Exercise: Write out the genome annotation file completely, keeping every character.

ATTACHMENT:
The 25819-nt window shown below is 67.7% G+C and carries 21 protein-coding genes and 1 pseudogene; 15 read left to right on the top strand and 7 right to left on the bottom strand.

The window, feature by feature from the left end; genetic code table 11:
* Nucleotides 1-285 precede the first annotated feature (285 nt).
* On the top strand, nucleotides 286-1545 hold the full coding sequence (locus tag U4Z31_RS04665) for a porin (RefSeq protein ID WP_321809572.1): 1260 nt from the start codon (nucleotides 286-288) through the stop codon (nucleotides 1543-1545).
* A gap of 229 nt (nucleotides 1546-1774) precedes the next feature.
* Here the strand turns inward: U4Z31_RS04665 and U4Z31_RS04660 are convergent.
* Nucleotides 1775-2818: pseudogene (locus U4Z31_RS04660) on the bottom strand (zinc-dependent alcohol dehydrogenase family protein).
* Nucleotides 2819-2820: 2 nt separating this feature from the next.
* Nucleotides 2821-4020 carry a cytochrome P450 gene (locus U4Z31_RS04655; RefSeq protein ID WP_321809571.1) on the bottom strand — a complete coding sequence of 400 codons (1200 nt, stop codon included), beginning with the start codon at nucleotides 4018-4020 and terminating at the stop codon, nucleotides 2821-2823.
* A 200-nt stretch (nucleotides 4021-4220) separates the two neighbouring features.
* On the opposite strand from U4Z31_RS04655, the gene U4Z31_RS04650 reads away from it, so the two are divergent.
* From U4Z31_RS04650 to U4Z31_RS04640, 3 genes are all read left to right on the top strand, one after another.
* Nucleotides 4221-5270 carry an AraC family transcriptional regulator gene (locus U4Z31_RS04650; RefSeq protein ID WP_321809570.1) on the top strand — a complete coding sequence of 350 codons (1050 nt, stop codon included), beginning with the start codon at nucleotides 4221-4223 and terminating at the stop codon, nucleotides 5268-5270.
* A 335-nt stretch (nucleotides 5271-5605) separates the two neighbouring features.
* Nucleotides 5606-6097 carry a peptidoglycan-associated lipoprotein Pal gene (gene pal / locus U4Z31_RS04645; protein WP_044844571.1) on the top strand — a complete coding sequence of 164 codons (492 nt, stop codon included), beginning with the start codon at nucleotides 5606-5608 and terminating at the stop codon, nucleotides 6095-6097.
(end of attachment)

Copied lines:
The 25819-nt window shown below is 67.7% G+C and carries 21 protein-coding genes and 1 pseudogene; 15 read left to right on the top strand and 7 right to left on the bottom strand.

The window, feature by feature from the left end; genetic code table 11:
* Nucleotides 1-285 precede the first annotated feature (285 nt).
* On the top strand, nucleotides 286-1545 hold the full coding sequence (locus tag U4Z31_RS04665) for a porin (RefSeq protein ID WP_321809572.1): 1260 nt from the start codon (nucleotides 286-288) through the stop codon (nucleotides 1543-1545).
* A gap of 229 nt (nucleotides 1546-1774) precedes the next feature.
* Here the strand turns inward: U4Z31_RS04665 and U4Z31_RS04660 are convergent.
* Nucleotides 1775-2818: pseudogene (locus U4Z31_RS04660) on the bottom strand (zinc-dependent alcohol dehydrogenase family protein).
* Nucleotides 2819-2820: 2 nt separating this feature from the next.
* Nucleotides 2821-4020 carry a cytochrome P450 gene (locus U4Z31_RS04655; RefSeq protein ID WP_321809571.1) on the bottom strand — a complete coding sequence of 400 codons (1200 nt, stop codon included), beginning with the start codon at nucleotides 4018-4020 and terminating at the stop codon, nucleotides 2821-2823.
* A 200-nt stretch (nucleotides 4021-4220) separates the two neighbouring features.
* On the opposite strand from U4Z31_RS04655, the gene U4Z31_RS04650 reads away from it, so the two are divergent.
* From U4Z31_RS04650 to U4Z31_RS04640, 3 genes are all read left to right on the top strand, one after another.
* Nucleotides 4221-5270 carry an AraC family transcriptional regulator gene (locus U4Z31_RS04650; RefSeq protein ID WP_321809570.1) on the top strand — a complete coding sequence of 350 codons (1050 nt, stop codon included), beginning with the start codon at nucleotides 4221-4223 and terminating at the stop codon, nucleotides 5268-5270.
* A 335-nt stretch (nucleotides 5271-5605) separates the two neighbouring features.
* Nucleotides 5606-6097 carry a peptidoglycan-associated lipoprotein Pal gene (gene pal / locus U4Z31_RS04645; protein WP_044844571.1) on the top strand — a complete coding sequence of 164 codons (492 nt, stop codon included), beginning with the start codon at nucleotides 5606-5608 and terminating at the stop codon, nucleotides 6095-6097.